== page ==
“Felaspora” exhibition is at Kroma Gallery, a collective art space located on Grand Avenue in the heart of Coconut Grove consisting of 18 artists studios and a communal gallery space. Kroma’s mission is to serve as an affordable, contemporary space for artists whose creative output contributes to connecting the spirits of Coconut Grove’s rich past, present, and future. Kroma is unfortunately not well known in the broader art community in Miami although this is their 4th year. However, the gallery has enthusiastic supporters which are essential to success and have had significant exhibitions during their tenure.
Having the Felaspora exhibition organized formally by a curator also seems a move in the right direction, and one that hopefully continues on some level and lets everyone know they are serious about their business.
Although each of the local artists is working at this, a postcolonial moment, they are not all working with an anti-colonialist sensibility, nor the same aesthetic aspirations. How many of the artists know the complex figure of Fela Anikulapo Kuti beyond his music is not evident based on the totality of the exhibition. Maybe they didn’t feel it necessary to delve deeply into the thematic concerns of the show. The exhibition is small and the work overwhelmingly figurative, so the viewing experience creates a narrative that is well grasped even if a person doesn’t know who Fela Kuti was. More complexity from the artists wasn’t required even if wanted.
Above: Doba Afolabi “Maiden Dance”
acrylic on canvas 107 x 66 in.
Reading this exhibition in the uneasy light that illuminates its subject, socio-political context, and his cultural practice, one would have to think a less obfuscated exhibition could have happened with more time to research, plan and execute the show. It would have been refreshing to have work that more reflected the life of Fela Kuti, even some possible socially engaged practice dealing with a complex and celebrated figure with an international following. Maybe that is being scheduled during the run of the exhibition. It also seems that the opportunity for other artists to be included was a missed one; unfortunately, any number of factors possibly contributed to that.
At this point, four years into its existence, we can also expect that Kroma would have a schedule of programming in place so that whomever the future organizer/curator is that person has adequate time to research and plan their exhibition. This does not mean Kroma didn’t do its job but that there are future expectations to be met. Speaking with the exhibition organizer, Michelle McKoy, we discussed the theme and title of the show, “Felaspora,” and she did reach out with a call for artists.
There is the hope that I am not misreading the exhibition. Expectations are something we should have, and we can certainly view an exhibition in celebration because artists talent and skills can be appreciated, acknowledged. Is it wrong to want, and expect work that disrupts, or problematizes the post-colonial status quo, recognized by Miami’s art establishment or not? By ignoring a whole set of experiences, it might be leaving them ‘off the map,’ and therefore less likely to be explored, shared, discussed and understood, we shortchange ourselves and not have the ability to appreciate and comprehend Fela Kuti’s legacy, both good and bad.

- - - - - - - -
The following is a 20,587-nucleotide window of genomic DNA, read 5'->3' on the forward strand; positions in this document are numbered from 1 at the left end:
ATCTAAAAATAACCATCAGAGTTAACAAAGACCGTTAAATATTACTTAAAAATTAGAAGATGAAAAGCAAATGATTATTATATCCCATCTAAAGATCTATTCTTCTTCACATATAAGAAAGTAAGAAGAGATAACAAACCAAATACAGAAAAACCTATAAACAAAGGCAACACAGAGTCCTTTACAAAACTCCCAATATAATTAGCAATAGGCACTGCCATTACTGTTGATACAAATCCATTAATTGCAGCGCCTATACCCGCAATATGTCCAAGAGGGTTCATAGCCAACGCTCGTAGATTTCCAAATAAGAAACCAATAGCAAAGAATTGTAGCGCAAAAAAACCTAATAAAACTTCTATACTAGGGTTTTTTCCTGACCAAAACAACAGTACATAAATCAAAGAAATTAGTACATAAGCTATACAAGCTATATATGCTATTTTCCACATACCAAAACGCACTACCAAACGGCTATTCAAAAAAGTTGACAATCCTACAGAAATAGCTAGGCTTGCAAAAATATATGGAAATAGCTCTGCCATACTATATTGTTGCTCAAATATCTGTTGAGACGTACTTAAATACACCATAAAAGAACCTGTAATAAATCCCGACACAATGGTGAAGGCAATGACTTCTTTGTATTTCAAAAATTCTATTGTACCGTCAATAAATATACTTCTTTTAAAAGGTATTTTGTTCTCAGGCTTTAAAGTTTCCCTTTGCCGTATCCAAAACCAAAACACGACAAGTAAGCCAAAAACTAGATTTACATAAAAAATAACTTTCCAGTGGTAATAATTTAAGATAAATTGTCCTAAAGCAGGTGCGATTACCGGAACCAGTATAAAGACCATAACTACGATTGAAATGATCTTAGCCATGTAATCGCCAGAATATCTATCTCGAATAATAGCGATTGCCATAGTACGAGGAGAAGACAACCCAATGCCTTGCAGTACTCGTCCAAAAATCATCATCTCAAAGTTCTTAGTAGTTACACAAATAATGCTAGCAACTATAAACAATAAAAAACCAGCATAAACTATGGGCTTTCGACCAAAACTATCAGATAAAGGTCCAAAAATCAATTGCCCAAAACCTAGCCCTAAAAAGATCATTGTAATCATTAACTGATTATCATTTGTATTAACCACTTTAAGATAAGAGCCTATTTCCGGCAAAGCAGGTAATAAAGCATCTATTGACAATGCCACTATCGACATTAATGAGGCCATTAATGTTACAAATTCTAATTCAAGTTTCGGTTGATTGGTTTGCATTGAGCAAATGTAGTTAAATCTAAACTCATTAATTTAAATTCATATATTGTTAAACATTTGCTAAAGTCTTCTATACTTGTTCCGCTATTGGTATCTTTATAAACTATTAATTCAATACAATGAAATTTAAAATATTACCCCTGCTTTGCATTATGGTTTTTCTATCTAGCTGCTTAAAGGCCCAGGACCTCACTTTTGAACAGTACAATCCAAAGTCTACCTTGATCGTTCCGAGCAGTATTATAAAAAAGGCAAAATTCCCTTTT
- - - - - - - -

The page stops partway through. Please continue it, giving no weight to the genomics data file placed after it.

Some exhibiting artists may have been aware of the “Black President” exhibition, but I mention it because of how it was a landmark of that moment. Over thirteen years ago, “Black President: The Art and Legacy of Fela Anikulapo-Kuti,” curated by Trevor Schoonmaker, was exhibited at Lois & Richard Rosenthal Center for Contemporary Art, Cincinnati, OH (December 17, 2004, through March 06, 2005), where your author visited the exhibition.
“‘The artists contributing to this exhibition represent a broad range of ages and artistic backgrounds, and [while t]he artists do not all agree about Fela’s legacy, philosophies, or actions, but they all have felt his influence” states the Contemporary Art Center’s website.”
Above: Adewumi Oluwatobi “I no be lady”
pencil on canvas, 32 x 27 in. 2016
While it may be useful to compare exhibitions, I do not feel it is a valuable exercise beyond recognizing the historical significance of the exhibition as it relates to Felaspora. It becomes a useless exercise in attempting to forecast an exhibition other than that it should be a success measured in the same way all other shows are. Kroma went ways toward doing that, but we want more.
Kroma Art Space and Studios
Art by: The MOAL, Sir James Brutus, Jackson Shuri , Tobi Adewumi , Dinizulu Gene Tinnie, Mark “Renaissance” Cameron, Kianga Jinaki, Robert McKnight, Gregory Vorbe, Zeal / the Artist, Chire Regans, Karen Deilke Sandra Encaoua, Chioma Urama, Ithan Paye, Rodrigo Richardson, Xavier Haughton / Jam, Doba Afolabi, Okhiria Friday Dennis.
3670 Grand Avenue
Miami, Florida 33133